Having practically run out of living artists to hire, Netflix has reached back in time to reanimate Orson Welles, or at least, one of his unfinished films, “The Other Side of the Wind.” Painstakingly stitched together, the movie remains a mildly intriguing mess, and far less worthwhile than the accompanying documentary about it and the latter stages of Welles’ career, “They’ll Love Me When I’m Dead.”
The one-two punch paints a fascinating portrait of an artist who remained a rebel throughout his career, shadowed by the early greatness of classics like “Citizen Kane,” his larger-than-life appetites and the studio hierarchy that failed to support him.
Welles actually began “Other Side of the Wind” in 1970, working on it, on and off, until his death in 1985. The movie itself is a paean to self-indulgence – one he cowrote with his then-girlfriend, Oja Kodar, who also stars (if you can call it that, given the limited dialogue) playing a character in the movie within the movie.
Welles insisted the plot wasn’t autobiographical, a conclusion resisted – as the documentary makes clear – by everyone close to him. His good friend and fellow actor/director John Huston plays J.J. “Jake” Hannaford, an aging filmmaker desperately trying to finish his film – one that’s over schedule, and over budget – while surrounded by toadies, hangers-on and studio types watching dailies that they’re struggling to comprehend.
In terms of the burden of dreams (to borrow from another documentary about a filmmaker, Werner Herzog), the central character’s plight has a good deal in common with Woody Allen’s “Stardust Memories,” where the adulation of fans has mostly become an annoyance.
The film that Hannaford is making, meanwhile, features lots of nudity, nearly all of it female and most of it gratuitous. Welles shot the movie in guerrilla fashion, squeezing out footage when he could, documentary style, with the help of a small but loyal, star-struck crew.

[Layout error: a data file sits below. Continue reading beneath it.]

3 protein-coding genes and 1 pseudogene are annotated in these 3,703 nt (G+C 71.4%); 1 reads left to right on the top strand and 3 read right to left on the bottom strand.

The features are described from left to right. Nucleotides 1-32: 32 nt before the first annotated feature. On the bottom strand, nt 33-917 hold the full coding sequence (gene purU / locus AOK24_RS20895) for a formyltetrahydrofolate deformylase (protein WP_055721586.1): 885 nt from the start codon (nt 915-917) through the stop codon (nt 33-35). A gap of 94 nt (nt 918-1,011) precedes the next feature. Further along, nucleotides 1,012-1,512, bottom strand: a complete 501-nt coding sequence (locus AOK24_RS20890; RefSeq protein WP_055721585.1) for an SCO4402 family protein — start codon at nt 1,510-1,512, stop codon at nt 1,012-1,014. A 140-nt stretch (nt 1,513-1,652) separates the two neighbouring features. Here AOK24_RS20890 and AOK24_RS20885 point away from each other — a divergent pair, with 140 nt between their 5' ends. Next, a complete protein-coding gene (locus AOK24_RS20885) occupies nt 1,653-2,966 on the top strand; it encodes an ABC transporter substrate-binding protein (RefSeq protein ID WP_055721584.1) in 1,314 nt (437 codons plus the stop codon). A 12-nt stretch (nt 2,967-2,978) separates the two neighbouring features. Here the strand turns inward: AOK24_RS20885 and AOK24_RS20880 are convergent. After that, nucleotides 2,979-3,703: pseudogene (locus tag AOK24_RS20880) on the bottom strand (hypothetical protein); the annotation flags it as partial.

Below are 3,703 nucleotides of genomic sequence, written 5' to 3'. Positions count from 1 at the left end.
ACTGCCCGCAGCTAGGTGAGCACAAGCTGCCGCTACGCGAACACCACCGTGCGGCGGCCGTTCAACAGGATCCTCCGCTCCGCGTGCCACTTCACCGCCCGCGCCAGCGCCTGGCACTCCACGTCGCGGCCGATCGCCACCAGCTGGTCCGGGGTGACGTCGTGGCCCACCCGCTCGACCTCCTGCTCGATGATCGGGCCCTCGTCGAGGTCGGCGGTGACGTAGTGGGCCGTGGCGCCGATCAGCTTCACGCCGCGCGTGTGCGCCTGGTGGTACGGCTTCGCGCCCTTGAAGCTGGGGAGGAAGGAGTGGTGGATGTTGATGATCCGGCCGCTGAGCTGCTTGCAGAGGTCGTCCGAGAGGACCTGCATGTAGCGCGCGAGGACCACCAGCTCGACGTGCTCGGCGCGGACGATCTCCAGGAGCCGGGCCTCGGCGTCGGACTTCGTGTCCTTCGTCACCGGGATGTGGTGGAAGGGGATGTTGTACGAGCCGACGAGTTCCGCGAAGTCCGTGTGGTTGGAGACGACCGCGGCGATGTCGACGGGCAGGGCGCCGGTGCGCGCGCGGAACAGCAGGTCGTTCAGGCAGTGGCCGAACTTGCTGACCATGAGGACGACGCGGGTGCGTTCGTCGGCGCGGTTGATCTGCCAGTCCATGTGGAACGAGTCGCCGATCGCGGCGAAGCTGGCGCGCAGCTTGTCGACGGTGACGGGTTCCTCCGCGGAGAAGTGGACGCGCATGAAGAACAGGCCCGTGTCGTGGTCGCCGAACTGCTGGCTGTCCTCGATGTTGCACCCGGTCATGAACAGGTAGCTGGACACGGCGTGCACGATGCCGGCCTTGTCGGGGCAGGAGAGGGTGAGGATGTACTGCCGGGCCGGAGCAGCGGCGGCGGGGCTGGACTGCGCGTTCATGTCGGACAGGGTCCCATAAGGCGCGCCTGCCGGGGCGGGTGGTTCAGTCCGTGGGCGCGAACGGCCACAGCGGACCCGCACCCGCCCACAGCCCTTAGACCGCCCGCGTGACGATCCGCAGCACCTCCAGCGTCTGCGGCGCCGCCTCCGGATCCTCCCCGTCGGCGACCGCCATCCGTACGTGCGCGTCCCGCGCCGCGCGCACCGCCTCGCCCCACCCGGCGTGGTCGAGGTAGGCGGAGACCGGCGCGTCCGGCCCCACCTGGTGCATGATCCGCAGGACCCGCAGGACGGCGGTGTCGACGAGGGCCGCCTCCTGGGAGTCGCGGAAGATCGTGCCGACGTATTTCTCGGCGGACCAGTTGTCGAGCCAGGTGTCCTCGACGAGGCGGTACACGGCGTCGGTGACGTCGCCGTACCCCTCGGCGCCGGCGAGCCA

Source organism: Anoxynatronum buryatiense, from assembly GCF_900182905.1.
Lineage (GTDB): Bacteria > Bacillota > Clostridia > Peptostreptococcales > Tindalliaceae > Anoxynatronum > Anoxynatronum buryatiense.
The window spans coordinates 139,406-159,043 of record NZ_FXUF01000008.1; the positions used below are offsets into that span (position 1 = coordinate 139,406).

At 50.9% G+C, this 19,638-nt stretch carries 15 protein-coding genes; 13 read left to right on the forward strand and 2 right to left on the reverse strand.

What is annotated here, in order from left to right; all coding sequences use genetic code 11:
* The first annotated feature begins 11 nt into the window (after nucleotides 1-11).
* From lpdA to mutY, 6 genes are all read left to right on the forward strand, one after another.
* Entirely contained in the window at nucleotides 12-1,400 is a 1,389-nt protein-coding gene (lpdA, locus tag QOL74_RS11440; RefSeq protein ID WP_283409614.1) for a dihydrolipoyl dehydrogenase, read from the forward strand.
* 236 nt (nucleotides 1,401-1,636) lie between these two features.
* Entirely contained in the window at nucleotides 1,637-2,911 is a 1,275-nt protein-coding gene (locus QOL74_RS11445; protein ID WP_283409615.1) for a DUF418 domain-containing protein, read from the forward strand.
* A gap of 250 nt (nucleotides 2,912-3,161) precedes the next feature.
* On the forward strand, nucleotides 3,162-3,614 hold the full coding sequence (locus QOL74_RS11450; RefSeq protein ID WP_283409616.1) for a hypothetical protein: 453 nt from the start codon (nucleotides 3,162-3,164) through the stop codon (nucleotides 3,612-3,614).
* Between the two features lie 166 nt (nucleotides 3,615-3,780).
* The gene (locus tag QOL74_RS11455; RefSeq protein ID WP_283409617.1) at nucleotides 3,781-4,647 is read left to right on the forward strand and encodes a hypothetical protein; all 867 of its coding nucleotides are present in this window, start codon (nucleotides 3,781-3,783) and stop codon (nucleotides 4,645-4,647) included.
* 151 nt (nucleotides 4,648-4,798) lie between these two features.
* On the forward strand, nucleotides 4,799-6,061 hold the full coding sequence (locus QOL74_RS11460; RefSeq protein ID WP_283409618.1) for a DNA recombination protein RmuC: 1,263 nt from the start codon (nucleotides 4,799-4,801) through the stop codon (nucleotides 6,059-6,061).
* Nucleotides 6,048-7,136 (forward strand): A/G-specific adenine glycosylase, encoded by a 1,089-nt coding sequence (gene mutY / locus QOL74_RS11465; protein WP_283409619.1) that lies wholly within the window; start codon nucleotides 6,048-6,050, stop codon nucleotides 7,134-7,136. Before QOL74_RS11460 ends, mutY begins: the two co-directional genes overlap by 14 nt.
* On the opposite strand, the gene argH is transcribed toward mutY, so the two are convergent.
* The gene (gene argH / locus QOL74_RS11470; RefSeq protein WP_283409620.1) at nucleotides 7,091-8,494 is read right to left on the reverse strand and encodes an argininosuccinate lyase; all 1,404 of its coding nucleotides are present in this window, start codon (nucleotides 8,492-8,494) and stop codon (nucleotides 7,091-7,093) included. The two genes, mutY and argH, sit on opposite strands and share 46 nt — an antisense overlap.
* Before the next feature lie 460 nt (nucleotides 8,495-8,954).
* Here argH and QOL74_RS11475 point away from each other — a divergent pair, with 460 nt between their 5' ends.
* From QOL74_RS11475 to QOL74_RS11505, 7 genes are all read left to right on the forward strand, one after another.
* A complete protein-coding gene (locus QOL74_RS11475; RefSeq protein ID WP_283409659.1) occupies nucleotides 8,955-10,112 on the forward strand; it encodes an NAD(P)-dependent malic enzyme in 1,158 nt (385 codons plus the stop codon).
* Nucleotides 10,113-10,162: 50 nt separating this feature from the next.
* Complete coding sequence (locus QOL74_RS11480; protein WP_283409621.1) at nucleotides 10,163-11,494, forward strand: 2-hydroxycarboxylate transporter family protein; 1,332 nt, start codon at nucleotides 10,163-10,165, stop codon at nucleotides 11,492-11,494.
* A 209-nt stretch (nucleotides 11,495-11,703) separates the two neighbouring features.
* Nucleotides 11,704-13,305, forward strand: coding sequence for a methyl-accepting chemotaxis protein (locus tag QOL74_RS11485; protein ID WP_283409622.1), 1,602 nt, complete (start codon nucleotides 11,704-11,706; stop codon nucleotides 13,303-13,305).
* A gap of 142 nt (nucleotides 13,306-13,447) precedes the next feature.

Most of that is amusingly explored in the accompanying documentary, which recounts how impressionist Rich Little somehow wound up in the film, only to be fired by Welles and replaced by director Peter Bogdanovich, whose performance is, charitably, uneven. A parade of notable players pass through the movie as Hannaford’s posse, including Edmond O’Brien, Cameron Mitchell and Paul Stewart (the latter another link to “Citizen Kane”).
“Movies and friendship. Those are mysteries,” Hannaford says near the end – a line that sums up the film, without redeeming it.
Off screen, the documentary – directed by Morgan Neville – captures Welles’ self-destructive streak and desperation, which included alienating ardent admirer Bogdonavich by going on “The Tonight Show” and bad-mouthing him, in a manner that strained their relationship.
The Welles portrayed remains a mass of contradictions – bitter over the handling of “Touch of Evil,” his acclaimed thriller, but eager to receive a career-achievement award that he thinks will jump-start his career. Seemingly comfortable operating amid chaos, he cheerfully refers to a director as “the man who presides over accidents,” conveying the romance of filmmaking while forever frustrated by it.
The aforementioned crew on “The Other Side of the Wind” included producer Frank Marshall, who was part of the effort to transform the hundreds of disjointed reels of film left behind into something that would approximate Welles’ vision. In a sense, Netflix has posthumously extended Welles the respect and creative latitude that eluded him in life.
It’s hard to call the operation a success, but to those for whom Welles’ name still denotes something vaguely magical, it’s worth watching the documentary, which – in much the way the journalist in “Citizen Kane” sought to better understand the man by unlocking the riddle of Rosebud – provides some insight into what made its legendary subject tick.
“The Other Side of the Wind” and “They’ll Love Me When I’m Dead” premiere Nov. 2 in select theaters and on Netflix.